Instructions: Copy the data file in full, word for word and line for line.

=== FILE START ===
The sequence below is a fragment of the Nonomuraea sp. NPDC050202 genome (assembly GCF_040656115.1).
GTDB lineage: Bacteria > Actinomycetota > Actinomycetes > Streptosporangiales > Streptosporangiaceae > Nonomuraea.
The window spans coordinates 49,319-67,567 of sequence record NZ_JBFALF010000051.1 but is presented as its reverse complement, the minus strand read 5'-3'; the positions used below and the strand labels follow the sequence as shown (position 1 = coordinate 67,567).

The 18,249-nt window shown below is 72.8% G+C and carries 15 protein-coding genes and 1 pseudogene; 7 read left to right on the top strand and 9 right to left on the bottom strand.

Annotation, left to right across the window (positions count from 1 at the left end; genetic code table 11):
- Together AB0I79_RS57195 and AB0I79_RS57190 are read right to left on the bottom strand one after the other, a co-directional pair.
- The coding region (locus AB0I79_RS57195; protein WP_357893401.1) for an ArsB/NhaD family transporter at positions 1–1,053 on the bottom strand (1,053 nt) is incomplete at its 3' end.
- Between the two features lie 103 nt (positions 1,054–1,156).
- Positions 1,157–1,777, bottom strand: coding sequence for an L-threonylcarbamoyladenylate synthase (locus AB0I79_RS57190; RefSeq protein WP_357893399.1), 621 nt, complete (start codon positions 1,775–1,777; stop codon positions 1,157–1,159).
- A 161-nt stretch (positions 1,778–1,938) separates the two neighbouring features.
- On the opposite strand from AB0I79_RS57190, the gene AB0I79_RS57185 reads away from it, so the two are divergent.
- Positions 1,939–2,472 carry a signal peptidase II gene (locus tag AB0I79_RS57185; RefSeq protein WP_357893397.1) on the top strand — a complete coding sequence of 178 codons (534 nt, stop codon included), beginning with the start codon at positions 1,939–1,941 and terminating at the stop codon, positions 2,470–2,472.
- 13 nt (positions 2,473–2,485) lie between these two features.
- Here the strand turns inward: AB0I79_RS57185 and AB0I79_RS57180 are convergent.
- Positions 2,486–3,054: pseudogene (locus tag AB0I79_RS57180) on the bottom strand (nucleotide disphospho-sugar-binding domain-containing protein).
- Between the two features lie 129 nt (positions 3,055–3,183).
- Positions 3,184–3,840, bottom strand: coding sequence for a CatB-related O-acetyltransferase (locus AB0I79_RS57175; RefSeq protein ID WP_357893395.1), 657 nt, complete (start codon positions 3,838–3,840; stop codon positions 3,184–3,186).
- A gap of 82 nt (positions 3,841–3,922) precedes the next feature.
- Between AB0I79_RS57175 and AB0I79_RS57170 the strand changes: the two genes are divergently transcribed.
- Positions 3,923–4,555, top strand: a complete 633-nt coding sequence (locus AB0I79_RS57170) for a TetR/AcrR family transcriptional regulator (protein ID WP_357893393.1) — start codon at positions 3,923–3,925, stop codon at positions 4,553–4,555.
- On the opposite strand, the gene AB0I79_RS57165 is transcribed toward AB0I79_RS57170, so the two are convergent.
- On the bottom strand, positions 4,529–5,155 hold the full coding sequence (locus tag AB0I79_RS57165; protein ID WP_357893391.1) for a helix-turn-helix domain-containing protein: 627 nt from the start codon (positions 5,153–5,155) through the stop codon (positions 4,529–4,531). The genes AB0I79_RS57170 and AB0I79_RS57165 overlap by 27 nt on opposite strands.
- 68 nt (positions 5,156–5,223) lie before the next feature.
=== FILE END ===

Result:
The sequence below is a fragment of the Nonomuraea sp. NPDC050202 genome (assembly GCF_040656115.1).
GTDB lineage: Bacteria > Actinomycetota > Actinomycetes > Streptosporangiales > Streptosporangiaceae > Nonomuraea.
The window spans coordinates 49,319-67,567 of sequence record NZ_JBFALF010000051.1 but is presented as its reverse complement, the minus strand read 5'-3'; the positions used below and the strand labels follow the sequence as shown (position 1 = coordinate 67,567).

The 18,249-nt window shown below is 72.8% G+C and carries 15 protein-coding genes and 1 pseudogene; 7 read left to right on the top strand and 9 right to left on the bottom strand.

Annotation, left to right across the window (positions count from 1 at the left end; genetic code table 11):
- Together AB0I79_RS57195 and AB0I79_RS57190 are read right to left on the bottom strand one after the other, a co-directional pair.
- The coding region (locus AB0I79_RS57195; protein WP_357893401.1) for an ArsB/NhaD family transporter at positions 1–1,053 on the bottom strand (1,053 nt) is incomplete at its 3' end.
- Between the two features lie 103 nt (positions 1,054–1,156).
- Positions 1,157–1,777, bottom strand: coding sequence for an L-threonylcarbamoyladenylate synthase (locus AB0I79_RS57190; RefSeq protein WP_357893399.1), 621 nt, complete (start codon positions 1,775–1,777; stop codon positions 1,157–1,159).
- A 161-nt stretch (positions 1,778–1,938) separates the two neighbouring features.
- On the opposite strand from AB0I79_RS57190, the gene AB0I79_RS57185 reads away from it, so the two are divergent.
- Positions 1,939–2,472 carry a signal peptidase II gene (locus tag AB0I79_RS57185; RefSeq protein WP_357893397.1) on the top strand — a complete coding sequence of 178 codons (534 nt, stop codon included), beginning with the start codon at positions 1,939–1,941 and terminating at the stop codon, positions 2,470–2,472.
- 13 nt (positions 2,473–2,485) lie between these two features.
- Here the strand turns inward: AB0I79_RS57185 and AB0I79_RS57180 are convergent.
- Positions 2,486–3,054: pseudogene (locus tag AB0I79_RS57180) on the bottom strand (nucleotide disphospho-sugar-binding domain-containing protein).
- Between the two features lie 129 nt (positions 3,055–3,183).
- Positions 3,184–3,840, bottom strand: coding sequence for a CatB-related O-acetyltransferase (locus AB0I79_RS57175; RefSeq protein ID WP_357893395.1), 657 nt, complete (start codon positions 3,838–3,840; stop codon positions 3,184–3,186).
- A gap of 82 nt (positions 3,841–3,922) precedes the next feature.
- Between AB0I79_RS57175 and AB0I79_RS57170 the strand changes: the two genes are divergently transcribed.
- Positions 3,923–4,555, top strand: a complete 633-nt coding sequence (locus AB0I79_RS57170) for a TetR/AcrR family transcriptional regulator (protein ID WP_357893393.1) — start codon at positions 3,923–3,925, stop codon at positions 4,553–4,555.
- On the opposite strand, the gene AB0I79_RS57165 is transcribed toward AB0I79_RS57170, so the two are convergent.
- On the bottom strand, positions 4,529–5,155 hold the full coding sequence (locus tag AB0I79_RS57165; protein ID WP_357893391.1) for a helix-turn-helix domain-containing protein: 627 nt from the start codon (positions 5,153–5,155) through the stop codon (positions 4,529–4,531). The genes AB0I79_RS57170 and AB0I79_RS57165 overlap by 27 nt on opposite strands.
- 68 nt (positions 5,156–5,223) lie before the next feature.